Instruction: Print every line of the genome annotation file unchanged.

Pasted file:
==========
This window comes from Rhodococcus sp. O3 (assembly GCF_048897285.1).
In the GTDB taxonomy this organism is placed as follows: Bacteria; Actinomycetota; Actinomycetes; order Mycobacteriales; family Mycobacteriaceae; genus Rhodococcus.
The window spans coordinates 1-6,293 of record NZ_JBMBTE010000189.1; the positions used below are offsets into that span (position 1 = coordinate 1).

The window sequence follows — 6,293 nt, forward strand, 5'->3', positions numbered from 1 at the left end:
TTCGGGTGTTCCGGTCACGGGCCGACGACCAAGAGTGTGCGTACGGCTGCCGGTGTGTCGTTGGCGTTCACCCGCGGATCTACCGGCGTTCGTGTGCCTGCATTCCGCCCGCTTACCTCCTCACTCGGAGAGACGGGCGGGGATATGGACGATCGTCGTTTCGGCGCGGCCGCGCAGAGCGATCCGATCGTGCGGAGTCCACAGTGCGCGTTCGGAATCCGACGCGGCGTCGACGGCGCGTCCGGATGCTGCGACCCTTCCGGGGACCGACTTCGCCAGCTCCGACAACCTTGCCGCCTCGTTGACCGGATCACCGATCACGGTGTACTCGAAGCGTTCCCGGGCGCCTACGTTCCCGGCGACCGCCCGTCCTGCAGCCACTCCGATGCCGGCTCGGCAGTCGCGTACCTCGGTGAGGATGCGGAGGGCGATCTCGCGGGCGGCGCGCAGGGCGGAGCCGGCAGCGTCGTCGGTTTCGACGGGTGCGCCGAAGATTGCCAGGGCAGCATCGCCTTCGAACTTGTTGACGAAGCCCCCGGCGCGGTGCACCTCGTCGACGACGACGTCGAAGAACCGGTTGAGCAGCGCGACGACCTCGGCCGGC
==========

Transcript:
This window comes from Rhodococcus sp. O3 (assembly GCF_048897285.1).
In the GTDB taxonomy this organism is placed as follows: Bacteria; Actinomycetota; Actinomycetes; order Mycobacteriales; family Mycobacteriaceae; genus Rhodococcus.
The window spans coordinates 1-6,293 of record NZ_JBMBTE010000189.1; the positions used below are offsets into that span (position 1 = coordinate 1).

The window sequence follows — 6,293 nt, forward strand, 5'->3', positions numbered from 1 at the left end:
TTCGGGTGTTCCGGTCACGGGCCGACGACCAAGAGTGTGCGTACGGCTGCCGGTGTGTCGTTGGCGTTCACCCGCGGATCTACCGGCGTTCGTGTGCCTGCATTCCGCCCGCTTACCTCCTCACTCGGAGAGACGGGCGGGGATATGGACGATCGTCGTTTCGGCGCGGCCGCGCAGAGCGATCCGATCGTGCGGAGTCCACAGTGCGCGTTCGGAATCCGACGCGGCGTCGACGGCGCGTCCGGATGCTGCGACCCTTCCGGGGACCGACTTCGCCAGCTCCGACAACCTTGCCGCCTCGTTGACCGGATCACCGATCACGGTGTACTCGAAGCGTTCCCGGGCGCCTACGTTCCCGGCGACCGCCCGTCCTGCAGCCACTCCGATGCCGGCTCGGCAGTCGCGTACCTCGGTGAGGATGCGGAGGGCGATCTCGCGGGCGGCGCGCAGGGCGGAGCCGGCAGCGTCGTCGGTTTCGACGGGTGCGCCGAAGATTGCCAGGGCAGCATCGCCTTCGAACTTGTTGACGAAGCCCCCGGCGCGGTGCACCTCGTCGACGACGACGTCGAAGAACCGGTTGAGCAGCGCGACGACCTCGGCCGGC